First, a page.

“This one took us by surprise because the defects are in the tops of the concrete box beams, and the concrete has gone bad,” said Montgomery County Engineer Paul Gruner. “Hopefully it doesn’t deteriorate significantly between now and then.”
The deficient box beams were at the center of the structure, which was built in 1963. Closer scrutiny later on found additional deterioration elsewhere.
Orange plastic cones were placed on either ends of the Stroop Road bridge in Kettering. The bridge is expected to be replaced next year. CORNELIUS FROLIK / STAFF
“Seeing this deterioration was not necessarily a surprise, but seeing how advanced it was I think came as a surprise to the county,” said Steven Bergstresser, Kettering’s engineer and assistant city manager
Officials said the tops are covered in asphalt, which hindered inspections.
The county engineer determined that no traffic should drive on the middle section of the bridge. The inside lanes in both direction have been closed.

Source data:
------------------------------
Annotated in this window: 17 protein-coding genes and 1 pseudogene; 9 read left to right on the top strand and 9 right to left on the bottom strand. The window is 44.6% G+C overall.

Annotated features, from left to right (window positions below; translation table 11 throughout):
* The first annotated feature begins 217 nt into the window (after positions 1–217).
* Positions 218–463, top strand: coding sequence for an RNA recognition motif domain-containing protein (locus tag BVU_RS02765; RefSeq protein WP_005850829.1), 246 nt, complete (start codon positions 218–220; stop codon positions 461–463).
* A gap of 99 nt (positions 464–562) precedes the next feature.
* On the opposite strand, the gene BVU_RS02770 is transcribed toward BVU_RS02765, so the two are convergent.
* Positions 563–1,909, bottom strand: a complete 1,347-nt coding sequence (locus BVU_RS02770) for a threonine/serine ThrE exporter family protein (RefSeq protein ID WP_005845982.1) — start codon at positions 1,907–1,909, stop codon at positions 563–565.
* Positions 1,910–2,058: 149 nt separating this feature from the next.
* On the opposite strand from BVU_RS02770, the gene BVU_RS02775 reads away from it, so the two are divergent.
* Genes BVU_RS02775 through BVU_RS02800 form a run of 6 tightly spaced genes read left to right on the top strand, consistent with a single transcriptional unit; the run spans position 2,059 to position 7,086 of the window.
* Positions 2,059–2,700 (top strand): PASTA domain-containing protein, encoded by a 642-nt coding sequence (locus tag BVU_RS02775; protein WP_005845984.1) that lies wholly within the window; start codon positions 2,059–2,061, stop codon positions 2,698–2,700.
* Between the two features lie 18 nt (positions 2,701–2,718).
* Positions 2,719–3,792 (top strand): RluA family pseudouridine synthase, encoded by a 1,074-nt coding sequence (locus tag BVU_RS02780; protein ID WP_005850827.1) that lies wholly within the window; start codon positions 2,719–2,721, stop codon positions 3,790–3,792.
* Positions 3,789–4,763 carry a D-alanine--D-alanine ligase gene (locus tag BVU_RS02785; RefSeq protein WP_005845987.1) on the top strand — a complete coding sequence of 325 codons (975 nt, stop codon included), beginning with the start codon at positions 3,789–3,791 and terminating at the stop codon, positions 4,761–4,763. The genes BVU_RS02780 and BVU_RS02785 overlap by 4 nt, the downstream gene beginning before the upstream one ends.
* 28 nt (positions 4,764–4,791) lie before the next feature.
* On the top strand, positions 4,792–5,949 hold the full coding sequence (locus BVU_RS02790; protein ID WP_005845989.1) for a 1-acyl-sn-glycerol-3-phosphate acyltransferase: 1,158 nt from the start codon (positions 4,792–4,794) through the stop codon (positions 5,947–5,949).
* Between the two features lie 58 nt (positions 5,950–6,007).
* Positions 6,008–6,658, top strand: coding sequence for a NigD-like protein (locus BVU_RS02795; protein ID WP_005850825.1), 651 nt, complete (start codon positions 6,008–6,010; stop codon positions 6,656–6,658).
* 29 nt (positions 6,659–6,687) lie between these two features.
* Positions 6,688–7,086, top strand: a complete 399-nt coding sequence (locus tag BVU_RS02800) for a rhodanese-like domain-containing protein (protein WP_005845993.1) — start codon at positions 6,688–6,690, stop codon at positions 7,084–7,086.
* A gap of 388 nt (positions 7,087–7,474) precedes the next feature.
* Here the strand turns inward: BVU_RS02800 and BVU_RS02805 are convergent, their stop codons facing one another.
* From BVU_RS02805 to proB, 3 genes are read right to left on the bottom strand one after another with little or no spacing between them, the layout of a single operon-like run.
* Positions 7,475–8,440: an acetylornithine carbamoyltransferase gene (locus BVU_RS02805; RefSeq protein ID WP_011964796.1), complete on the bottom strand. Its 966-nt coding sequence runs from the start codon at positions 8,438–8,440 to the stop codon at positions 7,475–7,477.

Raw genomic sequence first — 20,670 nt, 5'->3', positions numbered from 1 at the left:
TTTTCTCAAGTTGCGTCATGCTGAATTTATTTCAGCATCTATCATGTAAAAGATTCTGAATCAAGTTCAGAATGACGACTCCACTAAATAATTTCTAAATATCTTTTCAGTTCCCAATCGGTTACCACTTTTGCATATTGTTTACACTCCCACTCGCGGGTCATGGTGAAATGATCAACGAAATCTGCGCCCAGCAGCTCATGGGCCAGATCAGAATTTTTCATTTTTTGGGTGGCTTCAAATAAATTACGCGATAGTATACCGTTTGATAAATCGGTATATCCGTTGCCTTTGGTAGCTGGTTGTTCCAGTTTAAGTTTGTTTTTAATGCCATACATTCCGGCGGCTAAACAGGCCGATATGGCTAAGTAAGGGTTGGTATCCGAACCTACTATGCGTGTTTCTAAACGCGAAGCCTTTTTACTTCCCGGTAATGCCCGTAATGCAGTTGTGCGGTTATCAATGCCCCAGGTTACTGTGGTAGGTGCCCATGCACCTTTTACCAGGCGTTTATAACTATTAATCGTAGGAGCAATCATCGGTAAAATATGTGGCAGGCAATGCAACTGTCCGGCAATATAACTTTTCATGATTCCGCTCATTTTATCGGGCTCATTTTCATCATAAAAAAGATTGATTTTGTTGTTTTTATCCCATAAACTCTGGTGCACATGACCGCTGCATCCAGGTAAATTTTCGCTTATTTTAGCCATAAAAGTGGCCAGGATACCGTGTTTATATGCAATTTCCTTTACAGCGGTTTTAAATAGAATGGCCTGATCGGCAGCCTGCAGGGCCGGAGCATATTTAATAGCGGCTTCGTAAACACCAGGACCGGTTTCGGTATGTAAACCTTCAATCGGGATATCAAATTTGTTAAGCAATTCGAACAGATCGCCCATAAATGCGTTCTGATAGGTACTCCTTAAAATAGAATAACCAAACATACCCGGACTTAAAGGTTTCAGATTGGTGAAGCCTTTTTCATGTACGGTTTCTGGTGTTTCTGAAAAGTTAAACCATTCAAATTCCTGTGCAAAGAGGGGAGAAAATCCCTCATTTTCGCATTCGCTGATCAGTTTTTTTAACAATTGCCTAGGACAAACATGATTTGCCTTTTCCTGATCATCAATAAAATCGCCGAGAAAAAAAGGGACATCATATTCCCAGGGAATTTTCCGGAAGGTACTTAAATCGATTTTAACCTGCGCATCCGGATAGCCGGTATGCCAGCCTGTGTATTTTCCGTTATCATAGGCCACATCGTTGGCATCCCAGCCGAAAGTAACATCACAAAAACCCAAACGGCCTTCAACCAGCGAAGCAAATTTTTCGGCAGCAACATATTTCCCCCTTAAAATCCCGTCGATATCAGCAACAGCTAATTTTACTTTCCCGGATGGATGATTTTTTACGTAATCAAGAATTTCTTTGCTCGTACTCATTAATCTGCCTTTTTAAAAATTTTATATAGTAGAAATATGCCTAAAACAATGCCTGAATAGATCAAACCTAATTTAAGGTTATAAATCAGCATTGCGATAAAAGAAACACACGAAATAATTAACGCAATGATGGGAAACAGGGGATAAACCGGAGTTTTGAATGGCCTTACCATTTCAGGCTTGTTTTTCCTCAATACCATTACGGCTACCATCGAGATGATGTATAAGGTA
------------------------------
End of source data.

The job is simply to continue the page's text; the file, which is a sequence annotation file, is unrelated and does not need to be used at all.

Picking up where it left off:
The problem area has been secured with steel plates that were paved over. The bridge right now has a 15-ton weight restriction. Stroop Road handles 15,000 vehicles per day.
“This is one of the vital corridors in Kettering for transportation,” Bergstresser said.
The project will be about $1.3 million for construction and about $100,000 for engineering, officials said
The Ohio Public Works Commission committed emergency funding for the project, including a $300,000 grant and $100,000 loan.
Kettering likely will pitch in $450,000 or more for the project, and the county expects to pick up a little more than that.
The new bridge will be longer in order to meet flood plain requirements. The structure will likely to be fully closed during construction to speed up the timeline for completion, Gruner said. It may not be closed during the entire project.
Detours may direct traffic to Dorothy Lane or Woodman Drive.
The Stroop Road bridge is one of 520 that are the county’s responsibility. Kettering is home to about 35 bridges.